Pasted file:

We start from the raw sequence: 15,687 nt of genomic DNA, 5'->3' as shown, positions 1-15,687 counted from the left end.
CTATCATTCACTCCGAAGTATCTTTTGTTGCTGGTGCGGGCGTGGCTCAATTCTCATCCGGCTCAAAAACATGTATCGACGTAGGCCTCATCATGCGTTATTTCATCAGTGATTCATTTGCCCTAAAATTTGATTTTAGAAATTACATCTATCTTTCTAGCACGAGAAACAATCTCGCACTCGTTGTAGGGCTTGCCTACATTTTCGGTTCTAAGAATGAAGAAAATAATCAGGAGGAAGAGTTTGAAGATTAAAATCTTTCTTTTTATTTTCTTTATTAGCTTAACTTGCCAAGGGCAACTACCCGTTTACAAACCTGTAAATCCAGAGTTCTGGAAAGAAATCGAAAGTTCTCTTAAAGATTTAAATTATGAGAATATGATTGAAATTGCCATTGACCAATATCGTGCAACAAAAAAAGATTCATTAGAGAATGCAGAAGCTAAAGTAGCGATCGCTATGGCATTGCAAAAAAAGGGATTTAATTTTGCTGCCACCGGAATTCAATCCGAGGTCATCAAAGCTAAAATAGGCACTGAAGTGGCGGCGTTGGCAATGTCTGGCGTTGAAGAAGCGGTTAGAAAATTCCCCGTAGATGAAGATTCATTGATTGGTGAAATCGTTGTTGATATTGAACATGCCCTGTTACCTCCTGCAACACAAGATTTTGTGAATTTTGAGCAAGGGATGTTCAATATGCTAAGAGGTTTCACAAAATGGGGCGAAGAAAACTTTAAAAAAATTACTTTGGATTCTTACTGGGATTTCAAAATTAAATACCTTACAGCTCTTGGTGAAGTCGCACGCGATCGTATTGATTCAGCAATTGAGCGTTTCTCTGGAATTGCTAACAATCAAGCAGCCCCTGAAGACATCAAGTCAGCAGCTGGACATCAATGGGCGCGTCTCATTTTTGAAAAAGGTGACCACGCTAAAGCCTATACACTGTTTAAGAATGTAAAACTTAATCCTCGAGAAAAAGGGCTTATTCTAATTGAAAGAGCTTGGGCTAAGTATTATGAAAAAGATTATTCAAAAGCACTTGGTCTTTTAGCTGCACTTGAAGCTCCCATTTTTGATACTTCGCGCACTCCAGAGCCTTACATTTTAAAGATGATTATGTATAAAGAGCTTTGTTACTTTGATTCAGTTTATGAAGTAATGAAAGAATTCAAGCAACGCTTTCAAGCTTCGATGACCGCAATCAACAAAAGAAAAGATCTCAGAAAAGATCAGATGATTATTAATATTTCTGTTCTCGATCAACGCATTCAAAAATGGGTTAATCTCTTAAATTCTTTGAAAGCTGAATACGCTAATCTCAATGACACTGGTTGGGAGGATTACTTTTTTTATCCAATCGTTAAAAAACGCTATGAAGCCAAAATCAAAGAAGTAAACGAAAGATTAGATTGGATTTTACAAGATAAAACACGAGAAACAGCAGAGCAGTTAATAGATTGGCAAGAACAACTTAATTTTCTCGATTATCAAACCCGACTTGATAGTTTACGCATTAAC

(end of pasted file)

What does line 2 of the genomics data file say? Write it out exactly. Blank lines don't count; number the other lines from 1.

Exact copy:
CTATCATTCACTCCGAAGTATCTTTTGTTGCTGGTGCGGGCGTGGCTCAATTCTCATCCGGCTCAAAAACATGTATCGACGTAGGCCTCATCATGCGTTATTTCATCAGTGATTCATTTGCCCTAAAATTTGATTTTAGAAATTACATCTATCTTTCTAGCACGAGAAACAATCTCGCACTCGTTGTAGGGCTTGCCTACATTTTCGGTTCTAAGAATGAAGAAAATAATCAGGAGGAAGAGTTTGAAGATTAAAATCTTTCTTTTTATTTTCTTTATTAGCTTAACTTGCCAAGGGCAACTACCCGTTTACAAACCTGTAAATCCAGAGTTCTGGAAAGAAATCGAAAGTTCTCTTAAAGATTTAAATTATGAGAATATGATTGAAATTGCCATTGACCAATATCGTGCAACAAAAAAAGATTCATTAGAGAATGCAGAAGCTAAAGTAGCGATCGCTATGGCATTGCAAAAAAAGGGATTTAATTTTGCTGCCACCGGAATTCAATCCGAGGTCATCAAAGCTAAAATAGGCACTGAAGTGGCGGCGTTGGCAATGTCTGGCGTTGAAGAAGCGGTTAGAAAATTCCCCGTAGATGAAGATTCATTGATTGGTGAAATCGTTGTTGATATTGAACATGCCCTGTTACCTCCTGCAACACAAGATTTTGTGAATTTTGAGCAAGGGATGTTCAATATGCTAAGAGGTTTCACAAAATGGGGCGAAGAAAACTTTAAAAAAATTACTTTGGATTCTTACTGGGATTTCAAAATTAAATACCTTACAGCTCTTGGTGAAGTCGCACGCGATCGTATTGATTCAGCAATTGAGCGTTTCTCTGGAATTGCTAACAATCAAGCAGCCCCTGAAGACATCAAGTCAGCAGCTGGACATCAATGGGCGCGTCTCATTTTTGAAAAAGGTGACCACGCTAAAGCCTATACACTGTTTAAGAATGTAAAACTTAATCCTCGAGAAAAAGGGCTTATTCTAATTGAAAGAGCTTGGGCTAAGTATTATGAAAAAGATTATTCAAAAGCACTTGGTCTTTTAGCTGCACTTGAAGCTCCCATTTTTGATACTTCGCGCACTCCAGAGCCTTACATTTTAAAGATGATTATGTATAAAGAGCTTTGTTACTTTGATTCAGTTTATGAAGTAATGAAAGAATTCAAGCAACGCTTTCAAGCTTCGATGACCGCAATCAACAAAAGAAAAGATCTCAGAAAAGATCAGATGATTATTAATATTTCTGTTCTCGATCAACGCATTCAAAAATGGGTTAATCTCTTAAATTCTTTGAAAGCTGAATACGCTAATCTCAATGACACTGGTTGGGAGGATTACTTTTTTTATCCAATCGTTAAAAAACGCTATGAAGCCAAAATCAAAGAAGTAAACGAAAGATTAGATTGGATTTTACAAGATAAAACACGAGAAACAGCAGAGCAGTTAATAGATTGGCAAGAACAACTTAATTTTCTCGATTATCAAACCCGACTTGATAGTTTACGCATTAAC